Friday, June 25, 2004

Unacceptable Casualties 

I read that many Americans are now opposed to our efforts in Iraq because they question the high number of American soldiers killed, which now stands at about 850. Is that a large number? During that same time period more than forty thousand Americans died in traffic accidents, AIDS killed over ten thousand and cancer over half a million. Of course we place special importance on the deaths of our heroes, but in the end all deaths are tragic.

If we as a country are ready to surrender after incurring the loss of 850 soldiers, I fear for our future. In the Revolutionary War we lost over 4,000 – should we have given up and remained subjects of King George? In the Civil war almost half a million were lost, was that too many to free African Americans from the bonds of slavery? There is a terrible price to pay for freedom and the day we are unwilling to pay it, our freedom will be short lived. What would the world look like today if we had found unacceptable the deaths of several thousand GI's on D-Day? That is several thousand in one day! Did we start talking about FDR misleading us and did opposition politicians call him a miserable failure? No doubt there were mistakes and miscalculations, but we forgot politics and fought on to victory.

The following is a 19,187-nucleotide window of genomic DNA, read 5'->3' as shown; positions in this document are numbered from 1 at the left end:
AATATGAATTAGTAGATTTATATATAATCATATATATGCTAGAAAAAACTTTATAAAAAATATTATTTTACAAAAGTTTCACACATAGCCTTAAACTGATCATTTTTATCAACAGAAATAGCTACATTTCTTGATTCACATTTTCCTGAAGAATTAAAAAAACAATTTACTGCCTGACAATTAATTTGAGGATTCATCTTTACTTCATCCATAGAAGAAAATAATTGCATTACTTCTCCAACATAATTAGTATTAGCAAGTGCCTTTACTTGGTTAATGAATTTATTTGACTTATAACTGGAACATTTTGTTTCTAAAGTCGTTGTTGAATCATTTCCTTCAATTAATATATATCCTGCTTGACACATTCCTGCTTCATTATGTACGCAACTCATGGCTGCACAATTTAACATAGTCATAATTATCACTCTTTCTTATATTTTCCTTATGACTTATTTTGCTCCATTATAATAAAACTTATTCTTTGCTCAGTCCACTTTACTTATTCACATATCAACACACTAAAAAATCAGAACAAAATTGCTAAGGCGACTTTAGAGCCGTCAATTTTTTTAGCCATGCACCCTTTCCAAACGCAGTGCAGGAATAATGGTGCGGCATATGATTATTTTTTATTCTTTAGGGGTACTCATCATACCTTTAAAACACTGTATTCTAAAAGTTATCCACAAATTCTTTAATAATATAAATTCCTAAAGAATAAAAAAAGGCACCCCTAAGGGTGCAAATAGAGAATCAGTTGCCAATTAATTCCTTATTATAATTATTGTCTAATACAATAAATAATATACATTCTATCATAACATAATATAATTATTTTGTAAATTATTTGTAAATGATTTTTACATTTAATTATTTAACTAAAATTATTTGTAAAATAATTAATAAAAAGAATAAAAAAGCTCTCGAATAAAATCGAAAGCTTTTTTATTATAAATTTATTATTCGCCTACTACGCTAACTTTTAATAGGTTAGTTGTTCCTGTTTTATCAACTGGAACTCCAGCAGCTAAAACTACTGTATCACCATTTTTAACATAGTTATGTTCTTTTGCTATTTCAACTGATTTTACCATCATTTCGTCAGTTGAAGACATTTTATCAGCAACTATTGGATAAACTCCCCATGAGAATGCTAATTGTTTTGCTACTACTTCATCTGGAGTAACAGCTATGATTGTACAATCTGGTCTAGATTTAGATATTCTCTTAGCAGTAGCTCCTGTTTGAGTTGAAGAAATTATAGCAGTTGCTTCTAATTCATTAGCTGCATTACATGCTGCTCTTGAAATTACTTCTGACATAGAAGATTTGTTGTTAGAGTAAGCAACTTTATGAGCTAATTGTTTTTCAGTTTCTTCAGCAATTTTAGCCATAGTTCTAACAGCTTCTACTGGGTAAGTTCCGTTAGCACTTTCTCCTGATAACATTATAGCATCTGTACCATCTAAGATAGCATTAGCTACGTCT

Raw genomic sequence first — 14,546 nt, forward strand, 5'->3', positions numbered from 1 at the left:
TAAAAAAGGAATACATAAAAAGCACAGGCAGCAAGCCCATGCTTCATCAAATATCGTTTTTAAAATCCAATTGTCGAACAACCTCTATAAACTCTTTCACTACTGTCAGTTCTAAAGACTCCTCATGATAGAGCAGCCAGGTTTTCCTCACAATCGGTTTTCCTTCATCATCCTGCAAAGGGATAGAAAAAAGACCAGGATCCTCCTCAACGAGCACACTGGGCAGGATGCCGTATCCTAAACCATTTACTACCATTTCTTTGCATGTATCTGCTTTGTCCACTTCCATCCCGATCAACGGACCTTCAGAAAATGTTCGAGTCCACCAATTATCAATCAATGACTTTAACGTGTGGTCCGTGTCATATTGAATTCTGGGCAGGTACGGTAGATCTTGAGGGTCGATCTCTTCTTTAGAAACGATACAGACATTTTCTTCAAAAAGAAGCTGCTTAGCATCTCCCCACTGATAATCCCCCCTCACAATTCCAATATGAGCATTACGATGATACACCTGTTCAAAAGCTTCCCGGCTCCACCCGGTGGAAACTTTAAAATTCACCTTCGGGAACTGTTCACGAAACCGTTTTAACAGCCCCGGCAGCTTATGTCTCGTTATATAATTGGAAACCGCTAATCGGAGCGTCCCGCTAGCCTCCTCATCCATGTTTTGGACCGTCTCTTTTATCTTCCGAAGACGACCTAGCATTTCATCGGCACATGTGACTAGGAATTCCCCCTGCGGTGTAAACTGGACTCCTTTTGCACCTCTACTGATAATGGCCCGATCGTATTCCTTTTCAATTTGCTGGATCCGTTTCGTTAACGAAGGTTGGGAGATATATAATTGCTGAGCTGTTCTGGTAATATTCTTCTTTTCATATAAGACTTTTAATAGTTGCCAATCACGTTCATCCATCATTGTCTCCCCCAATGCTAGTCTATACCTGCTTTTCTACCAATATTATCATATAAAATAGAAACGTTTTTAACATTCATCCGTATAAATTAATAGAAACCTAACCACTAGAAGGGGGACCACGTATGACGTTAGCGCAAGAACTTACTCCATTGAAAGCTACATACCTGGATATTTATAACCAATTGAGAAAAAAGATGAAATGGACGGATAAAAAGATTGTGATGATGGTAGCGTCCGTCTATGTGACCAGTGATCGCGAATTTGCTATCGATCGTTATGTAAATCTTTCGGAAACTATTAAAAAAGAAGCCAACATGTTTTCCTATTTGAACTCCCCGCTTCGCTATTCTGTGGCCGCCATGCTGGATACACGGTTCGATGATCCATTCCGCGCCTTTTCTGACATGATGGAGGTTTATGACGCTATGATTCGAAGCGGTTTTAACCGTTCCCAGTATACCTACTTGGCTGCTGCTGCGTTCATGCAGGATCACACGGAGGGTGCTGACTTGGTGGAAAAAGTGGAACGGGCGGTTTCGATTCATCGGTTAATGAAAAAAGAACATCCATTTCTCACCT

Today we are faced with a very different, but equally evil enemy. When we were attacked, we all agreed. Initially the attacks on Iraq and Afghanistan had broad support with only fringe opposition. A few years later, having suffered historically miniscule war casualties, a significant portion of the American public is ready to retreat. There is a theory that when societies reach a level of wealth and comfort, they become suicidal. For the sake of my children I hope we are not there.

The war on terror is far from over and there will be many more casualties. Choosing not to fight will not save lives. Terrorists are still determined to strike against us and countries such as Syria, Iran, and North Korea are still ready to help them. Our victories in Afghanistan and Iraq have dealt blows, but the terrorists are still strong. We must morn the lost of our heroes, but remember the far greater consequences of surrender.


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